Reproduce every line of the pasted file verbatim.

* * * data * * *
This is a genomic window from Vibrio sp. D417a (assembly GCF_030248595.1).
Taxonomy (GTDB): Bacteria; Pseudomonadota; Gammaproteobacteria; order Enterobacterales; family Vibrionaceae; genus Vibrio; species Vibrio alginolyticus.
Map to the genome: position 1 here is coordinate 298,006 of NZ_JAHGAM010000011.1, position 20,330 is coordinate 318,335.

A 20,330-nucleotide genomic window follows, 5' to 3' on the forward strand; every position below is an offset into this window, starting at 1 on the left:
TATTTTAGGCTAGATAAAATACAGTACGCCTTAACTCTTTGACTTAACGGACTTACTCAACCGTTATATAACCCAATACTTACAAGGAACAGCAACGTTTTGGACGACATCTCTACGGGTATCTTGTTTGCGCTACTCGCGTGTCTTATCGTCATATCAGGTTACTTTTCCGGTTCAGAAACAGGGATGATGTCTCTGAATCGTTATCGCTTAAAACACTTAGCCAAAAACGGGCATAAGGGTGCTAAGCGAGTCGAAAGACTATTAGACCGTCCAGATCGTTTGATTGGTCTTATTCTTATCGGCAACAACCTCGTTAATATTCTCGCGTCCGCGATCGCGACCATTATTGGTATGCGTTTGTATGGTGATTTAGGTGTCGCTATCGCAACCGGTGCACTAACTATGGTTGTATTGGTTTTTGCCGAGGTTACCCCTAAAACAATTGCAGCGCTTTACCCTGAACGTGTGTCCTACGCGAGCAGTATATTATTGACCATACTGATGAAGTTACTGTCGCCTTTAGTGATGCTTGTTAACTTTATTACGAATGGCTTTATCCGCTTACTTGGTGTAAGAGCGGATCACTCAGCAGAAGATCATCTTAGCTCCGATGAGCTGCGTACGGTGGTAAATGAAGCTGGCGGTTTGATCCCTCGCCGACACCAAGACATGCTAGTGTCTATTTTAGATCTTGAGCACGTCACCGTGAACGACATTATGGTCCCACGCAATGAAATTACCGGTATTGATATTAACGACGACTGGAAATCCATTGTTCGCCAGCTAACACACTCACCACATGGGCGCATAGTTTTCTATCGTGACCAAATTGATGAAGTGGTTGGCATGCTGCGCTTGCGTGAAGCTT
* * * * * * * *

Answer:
This is a genomic window from Vibrio sp. D417a (assembly GCF_030248595.1).
Taxonomy (GTDB): Bacteria; Pseudomonadota; Gammaproteobacteria; order Enterobacterales; family Vibrionaceae; genus Vibrio; species Vibrio alginolyticus.
Map to the genome: position 1 here is coordinate 298,006 of NZ_JAHGAM010000011.1, position 20,330 is coordinate 318,335.

A 20,330-nucleotide genomic window follows, 5' to 3' on the forward strand; every position below is an offset into this window, starting at 1 on the left:
TATTTTAGGCTAGATAAAATACAGTACGCCTTAACTCTTTGACTTAACGGACTTACTCAACCGTTATATAACCCAATACTTACAAGGAACAGCAACGTTTTGGACGACATCTCTACGGGTATCTTGTTTGCGCTACTCGCGTGTCTTATCGTCATATCAGGTTACTTTTCCGGTTCAGAAACAGGGATGATGTCTCTGAATCGTTATCGCTTAAAACACTTAGCCAAAAACGGGCATAAGGGTGCTAAGCGAGTCGAAAGACTATTAGACCGTCCAGATCGTTTGATTGGTCTTATTCTTATCGGCAACAACCTCGTTAATATTCTCGCGTCCGCGATCGCGACCATTATTGGTATGCGTTTGTATGGTGATTTAGGTGTCGCTATCGCAACCGGTGCACTAACTATGGTTGTATTGGTTTTTGCCGAGGTTACCCCTAAAACAATTGCAGCGCTTTACCCTGAACGTGTGTCCTACGCGAGCAGTATATTATTGACCATACTGATGAAGTTACTGTCGCCTTTAGTGATGCTTGTTAACTTTATTACGAATGGCTTTATCCGCTTACTTGGTGTAAGAGCGGATCACTCAGCAGAAGATCATCTTAGCTCCGATGAGCTGCGTACGGTGGTAAATGAAGCTGGCGGTTTGATCCCTCGCCGACACCAAGACATGCTAGTGTCTATTTTAGATCTTGAGCACGTCACCGTGAACGACATTATGGTCCCACGCAATGAAATTACCGGTATTGATATTAACGACGACTGGAAATCCATTGTTCGCCAGCTAACACACTCACCACATGGGCGCATAGTTTTCTATCGTGACCAAATTGATGAAGTGGTTGGCATGCTGCGCTTGCGTGAAGCTT